Kayaks navigating Cat's Paw rapids on the St. Francis River.

Kayaks navigating Cat’s Paw rapids on the St. Francis River. (John Holdmeier, Actual Outdoors)

The whitewater culture in Missouri was still developing. Prior to the late ’70s, most whitewater gear still came from army surplus stores or was a mix of homemade and DIY equipment. Kevin Olsen, a MWA member who has been paddling since those days, recalls “old high-float PFDs, hockey helmets, fiberglass boats, and handmade wooden paddles.” He also remembers what the community was like when he first showed up on the scene. “The Ozarks were a wild place back then,” he said.

The late ’70s and ’80s saw gear improvements, with plastic watercraft popping up in regional outdoor stores such as Backwoods Outfitters, Alpine Shop, and Adventure Sports Shop. Before plastic, whitewater gear had mostly been aluminum canoes and a spattering of fiberglass kayaks. The problem with fiberglass and rocks should be fairly self-explanatory; once plastic kayaks were introduced, paddlers were able to spend less time patching their boats and more time improving their skills.

The Missouri whitewater scene had by that time developed a clear epicenter: The St. Francis River, also known as the Saint, with a shut-in style riverbed and a large watershed drawing from the St. Francois Mountains. The parking lot at the take-out here has served as a gathering point for the local whitewater community since the first Missouri Whitewater Championships in the ’60s.

The newfound freedom afforded by purpose-made, plastic whitewater boats allowed our local community of boaters to begin exploring beyond the relative “comfort” of home, and the late ’80s saw paddlers traveling to test harder whitewater in neighboring states and also turning their sights to the local Missouri creeks that were tougher and steeper than the Saint. 

First Descents: The ’90s
Avid paddler Chris Amelung remembers the early ’90s fondly. During this time, he was first introduced to whitewater kayaking on the Saint near his home in Ironton. He recalls joining a whitewater community that was welcoming and full of excitement about exploring the local Missouri rivers and creeks. 

Bill Eads on the St. Francis River.

Bill “Bilbo” Eads on the St. Francis River in Missouri. (John Holdmeier, Actual Outdoors)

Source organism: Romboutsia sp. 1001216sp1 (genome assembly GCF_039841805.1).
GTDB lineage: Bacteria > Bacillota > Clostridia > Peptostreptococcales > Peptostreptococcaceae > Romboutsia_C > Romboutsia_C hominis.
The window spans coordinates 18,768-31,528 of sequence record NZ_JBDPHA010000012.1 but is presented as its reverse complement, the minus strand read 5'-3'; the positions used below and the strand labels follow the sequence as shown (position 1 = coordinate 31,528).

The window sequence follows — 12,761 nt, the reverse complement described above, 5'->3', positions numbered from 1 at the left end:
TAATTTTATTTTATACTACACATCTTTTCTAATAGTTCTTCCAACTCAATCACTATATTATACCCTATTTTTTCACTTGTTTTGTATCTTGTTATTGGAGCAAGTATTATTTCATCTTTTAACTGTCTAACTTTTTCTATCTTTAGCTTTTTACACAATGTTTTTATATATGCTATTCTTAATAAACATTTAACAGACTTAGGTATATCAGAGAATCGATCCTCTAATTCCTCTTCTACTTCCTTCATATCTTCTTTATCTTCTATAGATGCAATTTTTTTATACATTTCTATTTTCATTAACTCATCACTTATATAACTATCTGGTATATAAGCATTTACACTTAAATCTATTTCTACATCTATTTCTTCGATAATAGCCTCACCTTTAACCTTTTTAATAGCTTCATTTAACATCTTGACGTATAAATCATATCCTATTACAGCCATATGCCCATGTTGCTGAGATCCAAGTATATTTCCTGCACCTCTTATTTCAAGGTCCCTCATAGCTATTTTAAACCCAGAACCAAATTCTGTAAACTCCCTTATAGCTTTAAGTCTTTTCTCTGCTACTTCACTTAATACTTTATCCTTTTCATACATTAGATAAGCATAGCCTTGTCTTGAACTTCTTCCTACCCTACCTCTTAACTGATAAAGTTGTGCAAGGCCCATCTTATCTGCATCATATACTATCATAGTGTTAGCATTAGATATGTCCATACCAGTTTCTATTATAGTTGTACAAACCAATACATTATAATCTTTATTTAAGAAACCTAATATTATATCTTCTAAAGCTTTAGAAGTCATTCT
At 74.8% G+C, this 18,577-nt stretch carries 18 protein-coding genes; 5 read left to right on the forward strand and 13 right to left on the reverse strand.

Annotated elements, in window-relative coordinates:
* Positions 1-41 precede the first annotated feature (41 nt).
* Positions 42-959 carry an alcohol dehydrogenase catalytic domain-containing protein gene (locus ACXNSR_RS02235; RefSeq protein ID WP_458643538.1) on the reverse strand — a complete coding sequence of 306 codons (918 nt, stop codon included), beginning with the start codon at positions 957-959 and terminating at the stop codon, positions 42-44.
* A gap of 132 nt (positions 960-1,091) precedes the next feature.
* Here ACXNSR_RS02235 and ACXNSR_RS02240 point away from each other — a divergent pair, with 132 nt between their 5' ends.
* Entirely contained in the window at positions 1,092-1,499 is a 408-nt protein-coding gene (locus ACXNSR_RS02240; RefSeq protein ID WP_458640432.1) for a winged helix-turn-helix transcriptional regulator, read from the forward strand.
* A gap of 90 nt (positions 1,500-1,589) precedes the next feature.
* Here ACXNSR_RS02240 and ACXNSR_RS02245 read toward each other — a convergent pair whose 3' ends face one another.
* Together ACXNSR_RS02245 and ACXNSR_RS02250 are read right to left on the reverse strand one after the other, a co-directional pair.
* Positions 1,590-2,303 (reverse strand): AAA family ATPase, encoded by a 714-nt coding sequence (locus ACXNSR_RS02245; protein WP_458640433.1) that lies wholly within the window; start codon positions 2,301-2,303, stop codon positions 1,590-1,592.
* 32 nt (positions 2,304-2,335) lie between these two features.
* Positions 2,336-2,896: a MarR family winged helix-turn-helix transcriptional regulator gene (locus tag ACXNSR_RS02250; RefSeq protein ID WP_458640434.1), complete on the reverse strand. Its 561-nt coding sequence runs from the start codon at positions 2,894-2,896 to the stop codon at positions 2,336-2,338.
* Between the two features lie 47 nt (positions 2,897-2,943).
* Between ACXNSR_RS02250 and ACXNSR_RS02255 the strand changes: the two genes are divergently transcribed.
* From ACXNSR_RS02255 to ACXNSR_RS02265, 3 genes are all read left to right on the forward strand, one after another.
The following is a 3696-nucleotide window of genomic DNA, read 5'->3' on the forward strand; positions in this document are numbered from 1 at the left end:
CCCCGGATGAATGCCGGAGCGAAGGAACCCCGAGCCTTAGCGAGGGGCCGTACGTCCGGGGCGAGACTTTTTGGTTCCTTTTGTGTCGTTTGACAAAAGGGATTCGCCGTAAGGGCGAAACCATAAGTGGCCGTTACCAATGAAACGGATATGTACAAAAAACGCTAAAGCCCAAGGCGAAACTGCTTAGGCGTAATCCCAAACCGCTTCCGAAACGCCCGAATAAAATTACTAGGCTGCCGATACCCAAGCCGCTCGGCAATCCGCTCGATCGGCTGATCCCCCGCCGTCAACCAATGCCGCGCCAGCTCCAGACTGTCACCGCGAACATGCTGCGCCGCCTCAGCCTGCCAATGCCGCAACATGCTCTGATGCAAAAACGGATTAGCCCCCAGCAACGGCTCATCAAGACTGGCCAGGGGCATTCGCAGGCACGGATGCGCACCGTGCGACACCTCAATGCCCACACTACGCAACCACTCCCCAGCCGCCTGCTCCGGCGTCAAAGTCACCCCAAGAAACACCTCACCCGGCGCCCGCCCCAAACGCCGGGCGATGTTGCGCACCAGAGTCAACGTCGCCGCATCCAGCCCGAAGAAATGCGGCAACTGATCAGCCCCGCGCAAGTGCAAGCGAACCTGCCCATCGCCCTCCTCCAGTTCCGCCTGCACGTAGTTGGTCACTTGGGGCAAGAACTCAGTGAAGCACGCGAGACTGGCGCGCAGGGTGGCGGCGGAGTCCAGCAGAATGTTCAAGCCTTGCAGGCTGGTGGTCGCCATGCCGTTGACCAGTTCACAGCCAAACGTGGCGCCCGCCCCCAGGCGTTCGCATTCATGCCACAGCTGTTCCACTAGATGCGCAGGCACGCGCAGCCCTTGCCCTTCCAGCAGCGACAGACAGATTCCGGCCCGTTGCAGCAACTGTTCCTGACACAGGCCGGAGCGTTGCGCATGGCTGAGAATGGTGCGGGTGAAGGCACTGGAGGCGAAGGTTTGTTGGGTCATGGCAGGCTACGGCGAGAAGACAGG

During his first months, Amelung split time between practicing at a local pool and building his skills on the Saint with another experienced kayaking local named Chuck McHenry. They started venturing beyond the Saint and became more serious about discovering new creeks that had never been paddled before.

In the paddling world, one of the most sought-after experiences is the “first descent” — being the first person to successfully navigate a new whitewater run. Amelung and his crew of local paddlers spent the early ’90s studying topographical maps and driving to trailheads in search of the next new creek to paddle. This seek-and-conquer aspect of paddling was “at least half the fun,” said Amelung, who was enamored with this new way of exploring his home environment.

The ’90s and early 2000s in southern Missouri were a sweet spot for first descents of steep creeks like Mud Creek (a tributary of the Saint) and Carver Creek and Lower Rock Creek in southeast Missouri. Many veteran whitewater paddlers in our area look back at these days warmly and remember how it felt wondering “what was around the next bend?

Current Matters: 2010-present
While the ’90s and early 2000s were a golden age of exploration for the whitewater scene in the Missouri Ozarks, the years since have proved to be just as exciting. The MWA is stronger than ever, having grown its reach and membership. The organization still produces the Missouri Whitewater Championships every March and also provides an instructional clinic each May, plus other training, trips, and events throughout the year.

Still centered largely on the Saint, our Missouri whitewater scene has come a long way from its humble beginnings. The community has increased river access for thousands, has launched the careers of many professional kayakers, and has created waves throughout the paddle sports industry.

Some of the characters I’ve mentioned in this story are probably in the Saint parking lot even now, trading tall tales or arguing over shuttle logistics. The Missouri whitewater scene has always been a small group of people compared to other national paddling communities, and this is exactly what makes it such a close-knit crew, with a deep appreciation for what we have in our rivers. 

As a member of this community myself, I will always look back on my years of paddling with an overwhelming sense of gratitude for the original Ozark whitewater pioneers.

Author: John Holdmeier is a contributor to Terrain Magazine.
Top Image: Running the rapids on the St. Francis River in Missouri. (John Holdmeier, Actual Outdoors)